Rational Irrationality Across Institutional Contexts

Ryan H. Murphy 1
  • 1 SMU Cox School of Business, O’Neil Center for Global Markets and Freedom, Southern Methodist University, P.O. Box 750333, Dallas, TX 75275, USA
Ryan H. Murphy

Abstract

This paper considers how Bryan Caplan’s concept of rational irrationality may manifest in various political institutional arrangements, building off the demand curve for irrationality. Mob democracy, anarchy, autocracy, and constitutionally constrained democracy are the governance structures addressed. While anarchy is strictly better than mob democracy, under certain conditions, democracy, anarchy, or constitutionally constrained democracy may yield the best outcomes depending on the circumstances.

  • Acemoglu, D., and J. Robison. 2012. Why Nations Fail: The Origins of Power, Prosperity, and Poverty. New York: Crown Business.

  • Almeida, H., and D. Ferreira. 2002. “Democracy and the Variability of Performance.” Economics & Politics 14 (3):225–57.

  • Brennan, G., and L. Lomasky. 1993. Democracy and Decision: The Pure Theory of Electoral Preference. New York, NY: Cambridge University Press.

  • Caplan, B. 2001a. “Rational Ignorance Versus Rational Irrationality.” Kyklos 54 (1):3–26.

  • Caplan, B. 2001b. “What Makes People Think Like Economists? Evidence on Economic Cognition from the ‘Survey of Americans and Economists on the Economy.” Journal of Law and Economics 44 (2):395–426.

  • Caplan, B. 2003. “The Logic of Collective Belief.” Rationality and Society 15:218–42.

  • Caplan, B. 2007a. The Myth of the Rational Voter: Why Democracies Choose Bad Policies. Princeton, NJ: Princeton University Press.

  • Caplan, B. 2007b. “Have the Experts Been Weighed, Measured, and Found Wanting?” Critical Review 19 (1):81–91.

  • Caplan, B. 2008. “Reply to My Critics.” Critical Review 20 (3):377–413.

  • Caplan, B. 2010. “Persuasion, Slack, and Traps: How Can Economists Change the World?” Public Choice 142 (1–2):1–8.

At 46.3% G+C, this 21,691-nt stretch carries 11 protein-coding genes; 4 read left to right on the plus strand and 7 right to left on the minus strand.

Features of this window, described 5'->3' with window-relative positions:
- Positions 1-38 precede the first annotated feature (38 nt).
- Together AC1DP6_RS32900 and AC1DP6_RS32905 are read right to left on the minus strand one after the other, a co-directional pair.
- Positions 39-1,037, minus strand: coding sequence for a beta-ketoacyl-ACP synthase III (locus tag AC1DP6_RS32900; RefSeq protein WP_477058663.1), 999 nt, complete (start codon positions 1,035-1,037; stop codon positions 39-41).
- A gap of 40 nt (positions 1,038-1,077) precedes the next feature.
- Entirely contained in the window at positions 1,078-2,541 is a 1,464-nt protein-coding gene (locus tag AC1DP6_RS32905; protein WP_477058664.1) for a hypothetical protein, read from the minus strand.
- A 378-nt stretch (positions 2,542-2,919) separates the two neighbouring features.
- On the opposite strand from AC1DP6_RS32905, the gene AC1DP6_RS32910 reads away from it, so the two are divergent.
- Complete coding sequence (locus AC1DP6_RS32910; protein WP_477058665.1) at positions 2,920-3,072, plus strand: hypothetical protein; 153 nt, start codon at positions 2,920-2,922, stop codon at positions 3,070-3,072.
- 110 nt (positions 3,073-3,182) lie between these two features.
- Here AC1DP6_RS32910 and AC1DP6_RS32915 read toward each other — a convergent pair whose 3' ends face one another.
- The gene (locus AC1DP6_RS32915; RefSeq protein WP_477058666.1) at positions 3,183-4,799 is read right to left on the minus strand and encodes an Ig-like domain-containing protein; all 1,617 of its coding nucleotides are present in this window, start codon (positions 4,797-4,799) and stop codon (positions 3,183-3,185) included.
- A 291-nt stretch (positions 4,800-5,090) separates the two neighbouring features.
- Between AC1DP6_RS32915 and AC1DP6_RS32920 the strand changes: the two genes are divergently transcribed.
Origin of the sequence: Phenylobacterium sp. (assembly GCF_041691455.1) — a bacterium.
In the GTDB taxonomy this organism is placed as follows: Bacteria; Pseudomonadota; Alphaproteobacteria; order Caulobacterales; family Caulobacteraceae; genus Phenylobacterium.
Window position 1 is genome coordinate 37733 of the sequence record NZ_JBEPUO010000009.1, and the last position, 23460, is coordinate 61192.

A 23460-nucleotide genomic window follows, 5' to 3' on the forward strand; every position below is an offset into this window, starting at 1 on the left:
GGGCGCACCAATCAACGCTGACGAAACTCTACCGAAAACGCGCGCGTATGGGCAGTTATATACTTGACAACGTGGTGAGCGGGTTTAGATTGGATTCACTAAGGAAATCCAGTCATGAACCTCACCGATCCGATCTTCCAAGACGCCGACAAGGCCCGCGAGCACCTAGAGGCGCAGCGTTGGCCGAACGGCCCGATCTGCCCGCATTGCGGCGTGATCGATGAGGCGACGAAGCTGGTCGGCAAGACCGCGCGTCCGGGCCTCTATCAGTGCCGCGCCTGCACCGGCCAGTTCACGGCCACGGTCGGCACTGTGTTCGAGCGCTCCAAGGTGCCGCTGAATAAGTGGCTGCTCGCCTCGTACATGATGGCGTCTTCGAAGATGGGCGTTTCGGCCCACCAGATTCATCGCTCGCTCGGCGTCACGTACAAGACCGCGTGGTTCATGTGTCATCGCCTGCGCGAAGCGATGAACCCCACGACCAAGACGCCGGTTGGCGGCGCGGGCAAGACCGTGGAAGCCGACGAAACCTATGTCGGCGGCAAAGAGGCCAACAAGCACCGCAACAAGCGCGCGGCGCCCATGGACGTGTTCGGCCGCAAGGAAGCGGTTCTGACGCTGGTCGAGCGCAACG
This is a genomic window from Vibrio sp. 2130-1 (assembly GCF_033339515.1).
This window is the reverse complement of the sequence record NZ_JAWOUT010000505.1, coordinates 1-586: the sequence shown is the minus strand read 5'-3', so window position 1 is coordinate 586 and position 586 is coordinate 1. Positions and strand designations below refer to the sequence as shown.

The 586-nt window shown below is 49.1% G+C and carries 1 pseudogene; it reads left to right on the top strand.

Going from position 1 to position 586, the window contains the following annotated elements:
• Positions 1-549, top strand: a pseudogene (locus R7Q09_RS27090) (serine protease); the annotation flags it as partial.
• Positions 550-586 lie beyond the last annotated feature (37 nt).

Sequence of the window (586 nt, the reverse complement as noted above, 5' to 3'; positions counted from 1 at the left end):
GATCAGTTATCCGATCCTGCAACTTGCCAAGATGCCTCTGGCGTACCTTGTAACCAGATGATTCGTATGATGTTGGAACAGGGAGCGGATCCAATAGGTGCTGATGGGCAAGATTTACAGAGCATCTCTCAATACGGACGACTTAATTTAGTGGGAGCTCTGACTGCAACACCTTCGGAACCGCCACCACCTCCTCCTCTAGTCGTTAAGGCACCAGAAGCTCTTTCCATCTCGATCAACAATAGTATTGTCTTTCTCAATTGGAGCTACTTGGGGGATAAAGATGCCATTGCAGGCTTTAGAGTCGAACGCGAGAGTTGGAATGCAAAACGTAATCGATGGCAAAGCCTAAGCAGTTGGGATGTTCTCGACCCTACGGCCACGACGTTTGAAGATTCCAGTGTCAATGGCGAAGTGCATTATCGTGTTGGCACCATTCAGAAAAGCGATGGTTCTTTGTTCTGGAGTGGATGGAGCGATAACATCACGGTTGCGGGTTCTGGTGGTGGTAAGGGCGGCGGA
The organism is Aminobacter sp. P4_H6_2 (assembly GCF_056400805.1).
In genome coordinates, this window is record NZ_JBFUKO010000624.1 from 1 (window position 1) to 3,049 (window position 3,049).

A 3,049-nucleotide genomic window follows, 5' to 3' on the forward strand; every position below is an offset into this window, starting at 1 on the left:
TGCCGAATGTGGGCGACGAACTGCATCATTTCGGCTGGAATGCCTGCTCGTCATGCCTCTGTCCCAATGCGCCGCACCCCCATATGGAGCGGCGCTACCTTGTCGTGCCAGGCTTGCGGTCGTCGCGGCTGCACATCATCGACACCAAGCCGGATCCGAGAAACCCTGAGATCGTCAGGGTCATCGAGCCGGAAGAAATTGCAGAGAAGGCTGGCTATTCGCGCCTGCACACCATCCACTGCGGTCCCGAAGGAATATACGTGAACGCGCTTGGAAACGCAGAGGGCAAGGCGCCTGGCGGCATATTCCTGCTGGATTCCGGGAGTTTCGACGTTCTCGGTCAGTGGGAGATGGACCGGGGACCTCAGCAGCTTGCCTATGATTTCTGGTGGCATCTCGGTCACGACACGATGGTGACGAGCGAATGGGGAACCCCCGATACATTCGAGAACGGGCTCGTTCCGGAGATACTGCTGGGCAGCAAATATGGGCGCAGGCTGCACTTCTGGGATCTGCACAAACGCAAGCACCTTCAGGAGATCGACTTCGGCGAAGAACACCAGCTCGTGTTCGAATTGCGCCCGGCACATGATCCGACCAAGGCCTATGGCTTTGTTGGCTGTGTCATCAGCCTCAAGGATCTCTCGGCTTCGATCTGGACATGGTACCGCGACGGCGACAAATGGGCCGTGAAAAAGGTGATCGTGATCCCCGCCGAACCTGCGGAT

• Caplan, B. 2012. “Why is Democracy Tolerable? Evidence from Affluence and Influence.” Econlog. http://econlog.econlib.org/archives/2012/09/why_is_democrac.html.

  • Collier, P. 2010. Wars, Guns, and Votes: Democracy in Dangerous Places. New York: HarperCollins.

  • Easterly, W. 2011. “Benevolent Autocrats.” Working Paper. http://williameasterly.org/wp-content/uploads/2010/08/BenevolentAutocrats.pdf.

  • Freedom House. 2014. Freedom in the World. https://freedomhouse.org/.

  • Friedman, D. 1989. The Machinery of Freedom: A Guide to Radical Capitalism. La Salle, IN: Open Court Publishing.

  • Fukuyama, F. 2011. The Origins of Political Order: From Prehuman Times to the French Revolution. New York: Farrar, Straus, and Giroux.

  • Johar, J. S., and M. Joseph Sirgy. 1991. “Value-Expressive Versus Utilitarian Advertising Appeals: When and Why to Use Which Appeal.” Journal of Advertising 20 (3):23–33.

  • Klein, D. 1998. “Quality-and-Safety Assurance: How Voluntary Social Processes Remedy Their Own Shortcomings.” The Independent Review 2 (4):537–55.

  • Leeson, P. 2014. Anarchy Unbound: Why Self-Governance Works Better Than You Think. New York: Cambridge University Press.

  • Marshall, M. G., and B. R. Cole. 2011. Global Report 2011: Conflict, Governance, and State Fragility. Vienna, VA: Center for Systemic Peace. http://www.systemicpeace.org/vlibrary/GlobalReport2011.pdf.

  • Murphy, R. 2015. “The Willingness-to-Pay for Caplanian Irrationality.” Rationality and Society forthcoming.

  • Rodrik, D. 2000. “Institutions for High-Quality Growth: What They Are and How to Acquire Them.” Studies in Comparative International Development 35 (3):3–31.

  • Somin, I. 2013. Democracy and Political Ignorance. Redwood City, CA: Stanford University Press.

  • Taylor, B., and E. Crampton. 2009. “Anarchy, Preferences, and Robust Political Economy.” Working Paper. http://papers.ssrn.com/sol3/papers.cfm?abstract_id=1340779.

  • Zakaria, F. 2003. The Future of Freedom: Illiberal Democracy at Home and Abroad. New York: W.W. Norton & Company.

Purchase article
Get instant unlimited access to the article.
$42.00
Log in
Already have access? Please log in.


or
Log in with your institution

Journal + Issues

The Journal des Économistes et des Études Humaines (JEEH) addresses economic issues in political theory, social dynamics, social science methodology, and philosophy. JEEH has an international audience and welcomes contributions written by scholars from around the world.

Search